Czerwińsk nad Wisłą
Polska / mazowieckie
|Synagogues, prayer houses and others||Cemeteries||Sites of martyrdom||Judaica in museums||Andere|
|Province:||mazowieckie / warszawskie (before 1939)|
|County:||płoński / płoński (before 1939)|
|Community:||Czerwińsk nad Wisłą / Czerwińsk nad Wisłą (before 1939)|
Tomasz Kawski + izrael badacz
The commune village of Czerwińsk is situated in Płońsk County on the Vistula River, in Masovian Voivodeship. It has 1.200 inhabitants (as of 2006).
It is located at the junction of Płońsk Upland and the Valley of Warsaw, on the right, high bank of the Vistula.
Distances: Plock 50 km, Lodz 110 km, Warszawa 60 km
The Jews began inhabiting the town at the end of the eighteenth century. The district obtained its independence in the second half of the nineteenth century. The Jewish quarter embraced the northeastern part of town. There existed two cemeteries besides the synagogue raised in 1888, and the house of prayer. In 1882, a wave of anti-Semitism reached Czerwinsk. Luckily, the assault of the farm workers from Sielce on the Czerwinski Jews, which was planned to take place on April 12th, 1882, was prevented by the army.
In the spring of 1915, the Russians gave Jews the order to leave the town. During the interwar period N. Natan performed the duties of the rabbi. Following the outbreak of the war, some of the Jews escaped from Czerwinsk. Others, as a result of mass persecutions, did the same just after the German occupation of the town. Only a small group has remained in town. In 1940, a ghetto was formed. Three thousand four hundred Jews from Czerwinsk and the nearby towns were imprisoned there. In November 1940, 600 people were displaced from Wyszogrod.
In June 1941, some of the ghetto inhabitants were displaced to Nowy Dwor. Subsequent transports from Czerwinsk to Nowy Dwor, accounting for 2,600 Jews, arrived on October 28, 1942. In the first half of 1942, a cell of the Polish Worker’s Party has been established in the ghetto; it was led by Lewicki. It has operated until the liquidation of the ghetto. Some of the Jews were hiding or found refuge in the partisans divisions. The members of one of it, organized by the Gwardia Ludowa, were surprised in one of the local barns on September 15, 1943, and killed by the gendarmes. One of those killed, was Marian Berglan (pseudonym – Wanka Woroncow) who came from Czerwinsk. Only a few, who escaped from the transport, came back to Czerwinsk -- for example the Glicksman family. The Glicksmans were hiding in the Catholic Cemetery in one of the tombs. The parents, after some time, were killed by the Germans. The daughter, Marysia Glicksman was saved by Henryk Gortat from Czerwinsk. In 1979, he was honored by the order “The Righteous Among the Nations”.
The oldest record showing the existence of the Blessed Virgin Mary monastery (came into existence around the year 1150) and the market settlement next to it in Czerwinsk, dated 1155. The settlement, most likely at first belonged to a prince, and since the 13th century to the bishops of Płock. The representatives of the highest church and state government often visited the abbey, which influenced the development of Czerwinsk.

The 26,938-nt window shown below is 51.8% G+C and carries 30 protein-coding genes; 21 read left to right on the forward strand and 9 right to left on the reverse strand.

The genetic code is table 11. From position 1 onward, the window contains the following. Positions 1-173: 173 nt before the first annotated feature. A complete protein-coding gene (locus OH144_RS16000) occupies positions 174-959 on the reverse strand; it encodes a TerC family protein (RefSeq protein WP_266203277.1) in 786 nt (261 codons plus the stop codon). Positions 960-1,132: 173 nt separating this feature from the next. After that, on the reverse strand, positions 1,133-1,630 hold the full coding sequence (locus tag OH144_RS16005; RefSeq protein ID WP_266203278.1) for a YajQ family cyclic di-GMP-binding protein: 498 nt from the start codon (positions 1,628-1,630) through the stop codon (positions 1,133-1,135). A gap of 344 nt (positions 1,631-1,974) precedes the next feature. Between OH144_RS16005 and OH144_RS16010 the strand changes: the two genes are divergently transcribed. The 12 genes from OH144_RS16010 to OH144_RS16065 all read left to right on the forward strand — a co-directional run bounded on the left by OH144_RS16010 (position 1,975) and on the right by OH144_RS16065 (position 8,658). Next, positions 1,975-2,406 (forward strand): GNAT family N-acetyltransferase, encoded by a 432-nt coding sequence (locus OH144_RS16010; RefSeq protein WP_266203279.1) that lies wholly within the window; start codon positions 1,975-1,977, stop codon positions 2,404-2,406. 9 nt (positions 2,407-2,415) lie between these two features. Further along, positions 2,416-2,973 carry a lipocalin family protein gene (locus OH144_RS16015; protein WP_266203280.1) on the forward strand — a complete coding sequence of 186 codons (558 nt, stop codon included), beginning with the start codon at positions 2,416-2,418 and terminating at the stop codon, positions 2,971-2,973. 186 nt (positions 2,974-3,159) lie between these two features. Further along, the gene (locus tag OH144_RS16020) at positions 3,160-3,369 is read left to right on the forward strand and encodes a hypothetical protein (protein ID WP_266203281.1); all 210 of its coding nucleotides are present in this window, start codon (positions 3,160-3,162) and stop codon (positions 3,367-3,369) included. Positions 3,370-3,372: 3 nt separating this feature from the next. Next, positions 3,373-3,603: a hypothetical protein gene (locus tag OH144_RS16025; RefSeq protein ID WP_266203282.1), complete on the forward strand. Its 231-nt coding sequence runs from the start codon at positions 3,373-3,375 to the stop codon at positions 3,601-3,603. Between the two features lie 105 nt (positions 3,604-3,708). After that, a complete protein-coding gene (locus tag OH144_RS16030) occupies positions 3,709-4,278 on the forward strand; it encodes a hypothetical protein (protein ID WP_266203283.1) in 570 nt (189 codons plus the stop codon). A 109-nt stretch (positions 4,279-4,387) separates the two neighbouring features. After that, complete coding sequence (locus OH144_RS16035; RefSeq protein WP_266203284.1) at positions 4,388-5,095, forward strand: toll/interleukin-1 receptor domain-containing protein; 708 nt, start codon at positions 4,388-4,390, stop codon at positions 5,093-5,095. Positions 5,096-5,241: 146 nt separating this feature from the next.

In 1138, the settlement was removed from the prince’s judiciary and was subjected to the bishop’s court. In 1373, in the Eastern part of Czerwinsk, bishop Stanislaw founded the bishop’s town under Chelminski’s law. The settlement of Czerwinsk was composed of the monastery, next to which since the 15th century a monastery settlement has been developed and of the bishop’s side along with the market settlement, which had formed the town.
In 1582, the monastic settlement has obtained its municipal rights. Its residents took up farming and trade. The privilege dating 1525 released the inhabitants from the fares for transportation of grain, timber and other articles transported on the Wisla, Narew and Bug toward Gdansk and Krakow.
The town has suffered during the Polish-Swedish wars of the 17th century. In 1737 the town owned 39 houses, in 1777 – 29, in 1788 – 77. Following 1795, the bishops’ lands became the property of the Prussian government. The regular cannon abbey existed until 1819. It was later replaced by the Norbertines from Plock. The order has survived until 1903. The town’s location by the often flooding Wisla as well as frequently occurring fires and plagues was not favorable towards its development. In 1870, Czerwinsk lost its municipal rights. Today it plays a central role in the local trade-service center for the farm’s facilities .
Geographical and administrative location:
Until the 18th century, Polish Kingdom, Mazowieckie Principality (until 1526), Plock Province
1807-1815 Warsaw Principality
1815-1918 Russia (Polish Kingdom), Plock Province (since 1837), Plonski County (since 1867)
1918-1939 Poland, Warsaw Province, Plonsk County
1945-1975 Warsaw Province